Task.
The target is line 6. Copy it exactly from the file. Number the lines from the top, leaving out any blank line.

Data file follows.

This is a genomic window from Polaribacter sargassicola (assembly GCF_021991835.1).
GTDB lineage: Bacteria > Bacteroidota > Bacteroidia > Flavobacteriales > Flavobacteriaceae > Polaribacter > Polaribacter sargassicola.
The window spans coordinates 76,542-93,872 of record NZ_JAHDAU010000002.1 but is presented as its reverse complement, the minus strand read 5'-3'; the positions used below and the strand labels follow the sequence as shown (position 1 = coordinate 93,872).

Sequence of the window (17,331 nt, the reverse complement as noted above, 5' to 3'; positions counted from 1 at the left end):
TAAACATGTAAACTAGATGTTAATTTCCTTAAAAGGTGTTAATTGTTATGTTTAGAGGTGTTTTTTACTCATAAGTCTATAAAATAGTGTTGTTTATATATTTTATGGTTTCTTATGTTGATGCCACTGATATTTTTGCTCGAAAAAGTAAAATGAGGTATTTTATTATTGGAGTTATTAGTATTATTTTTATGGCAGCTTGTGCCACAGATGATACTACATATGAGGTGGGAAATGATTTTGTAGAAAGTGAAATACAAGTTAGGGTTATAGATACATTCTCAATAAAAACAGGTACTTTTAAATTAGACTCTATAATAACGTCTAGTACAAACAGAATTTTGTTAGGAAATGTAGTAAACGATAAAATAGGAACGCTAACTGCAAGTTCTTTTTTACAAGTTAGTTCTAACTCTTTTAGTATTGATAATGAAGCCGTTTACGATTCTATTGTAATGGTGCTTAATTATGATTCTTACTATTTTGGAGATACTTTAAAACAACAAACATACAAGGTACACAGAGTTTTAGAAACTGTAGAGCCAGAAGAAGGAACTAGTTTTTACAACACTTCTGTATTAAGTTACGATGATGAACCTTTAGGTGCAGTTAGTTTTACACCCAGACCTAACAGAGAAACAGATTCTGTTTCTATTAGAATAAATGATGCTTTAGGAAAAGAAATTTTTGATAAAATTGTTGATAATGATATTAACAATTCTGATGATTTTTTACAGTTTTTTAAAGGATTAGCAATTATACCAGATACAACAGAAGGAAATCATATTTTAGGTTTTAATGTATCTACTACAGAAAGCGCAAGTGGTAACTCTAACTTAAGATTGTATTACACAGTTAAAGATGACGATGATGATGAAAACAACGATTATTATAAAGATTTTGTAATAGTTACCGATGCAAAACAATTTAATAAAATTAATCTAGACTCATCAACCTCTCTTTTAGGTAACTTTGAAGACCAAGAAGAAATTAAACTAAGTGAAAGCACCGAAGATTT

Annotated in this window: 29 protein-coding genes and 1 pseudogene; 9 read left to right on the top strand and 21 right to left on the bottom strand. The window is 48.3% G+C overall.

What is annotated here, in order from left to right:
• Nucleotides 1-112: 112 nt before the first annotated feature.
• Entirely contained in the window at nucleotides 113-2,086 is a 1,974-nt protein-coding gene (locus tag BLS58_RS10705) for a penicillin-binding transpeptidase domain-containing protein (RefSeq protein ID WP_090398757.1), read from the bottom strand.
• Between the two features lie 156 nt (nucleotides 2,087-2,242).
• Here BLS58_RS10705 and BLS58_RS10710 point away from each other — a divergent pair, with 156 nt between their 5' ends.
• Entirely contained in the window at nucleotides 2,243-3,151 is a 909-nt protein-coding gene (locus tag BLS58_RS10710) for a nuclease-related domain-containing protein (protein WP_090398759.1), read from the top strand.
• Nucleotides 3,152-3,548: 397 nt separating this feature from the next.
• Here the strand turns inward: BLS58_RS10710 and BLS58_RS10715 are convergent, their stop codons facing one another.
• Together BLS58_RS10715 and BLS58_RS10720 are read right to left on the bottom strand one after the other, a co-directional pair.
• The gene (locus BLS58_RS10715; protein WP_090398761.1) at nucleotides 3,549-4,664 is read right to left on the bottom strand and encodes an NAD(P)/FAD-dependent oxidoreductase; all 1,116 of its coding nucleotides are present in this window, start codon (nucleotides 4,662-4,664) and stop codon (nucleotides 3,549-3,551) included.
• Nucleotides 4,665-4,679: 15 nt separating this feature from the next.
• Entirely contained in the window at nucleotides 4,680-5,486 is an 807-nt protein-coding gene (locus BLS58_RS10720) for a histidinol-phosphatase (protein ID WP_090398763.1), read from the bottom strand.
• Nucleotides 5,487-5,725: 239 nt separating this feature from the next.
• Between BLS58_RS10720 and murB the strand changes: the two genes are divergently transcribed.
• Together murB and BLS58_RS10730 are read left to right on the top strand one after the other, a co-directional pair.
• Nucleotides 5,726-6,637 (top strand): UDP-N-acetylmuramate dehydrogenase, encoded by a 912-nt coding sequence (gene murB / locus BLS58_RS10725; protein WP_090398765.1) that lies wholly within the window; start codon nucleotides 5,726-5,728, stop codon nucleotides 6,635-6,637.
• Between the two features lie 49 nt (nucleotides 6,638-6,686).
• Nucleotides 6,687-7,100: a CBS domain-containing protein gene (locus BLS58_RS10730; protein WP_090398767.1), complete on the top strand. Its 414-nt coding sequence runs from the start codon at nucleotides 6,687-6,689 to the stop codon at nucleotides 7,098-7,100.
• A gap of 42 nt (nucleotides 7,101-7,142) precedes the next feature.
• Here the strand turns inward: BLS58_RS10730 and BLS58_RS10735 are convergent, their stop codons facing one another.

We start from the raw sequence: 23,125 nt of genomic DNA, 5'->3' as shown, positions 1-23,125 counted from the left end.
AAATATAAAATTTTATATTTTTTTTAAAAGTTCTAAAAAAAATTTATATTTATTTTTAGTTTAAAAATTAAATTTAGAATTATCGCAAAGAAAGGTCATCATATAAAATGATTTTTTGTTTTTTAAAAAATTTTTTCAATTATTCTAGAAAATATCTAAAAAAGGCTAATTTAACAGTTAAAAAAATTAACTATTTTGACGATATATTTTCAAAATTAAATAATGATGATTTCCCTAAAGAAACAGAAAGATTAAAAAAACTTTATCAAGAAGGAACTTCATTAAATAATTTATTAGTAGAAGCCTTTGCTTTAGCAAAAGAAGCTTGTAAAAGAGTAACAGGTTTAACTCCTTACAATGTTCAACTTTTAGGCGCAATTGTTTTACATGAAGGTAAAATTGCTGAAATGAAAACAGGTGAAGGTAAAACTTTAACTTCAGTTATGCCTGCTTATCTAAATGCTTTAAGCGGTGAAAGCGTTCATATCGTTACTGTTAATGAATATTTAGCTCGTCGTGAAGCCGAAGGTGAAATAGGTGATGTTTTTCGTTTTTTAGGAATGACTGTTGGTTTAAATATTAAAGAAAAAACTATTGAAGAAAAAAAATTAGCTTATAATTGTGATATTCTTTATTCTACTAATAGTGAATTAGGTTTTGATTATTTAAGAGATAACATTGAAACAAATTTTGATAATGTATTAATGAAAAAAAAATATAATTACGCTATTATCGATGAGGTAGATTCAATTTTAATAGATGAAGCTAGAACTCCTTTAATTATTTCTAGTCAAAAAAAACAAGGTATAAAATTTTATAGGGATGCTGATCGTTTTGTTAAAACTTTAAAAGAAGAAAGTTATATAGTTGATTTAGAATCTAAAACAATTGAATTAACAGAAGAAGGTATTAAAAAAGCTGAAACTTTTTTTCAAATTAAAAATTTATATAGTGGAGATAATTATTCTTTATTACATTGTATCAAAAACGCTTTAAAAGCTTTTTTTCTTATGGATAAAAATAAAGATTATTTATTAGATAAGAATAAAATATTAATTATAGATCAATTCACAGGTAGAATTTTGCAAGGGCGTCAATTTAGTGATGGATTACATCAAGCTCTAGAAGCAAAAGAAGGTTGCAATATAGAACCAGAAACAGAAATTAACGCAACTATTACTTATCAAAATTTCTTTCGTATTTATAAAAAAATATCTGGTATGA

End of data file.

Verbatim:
Annotated in this window: 29 protein-coding genes and 1 pseudogene; 9 read left to right on the top strand and 21 right to left on the bottom strand. The window is 48.3% G+C overall.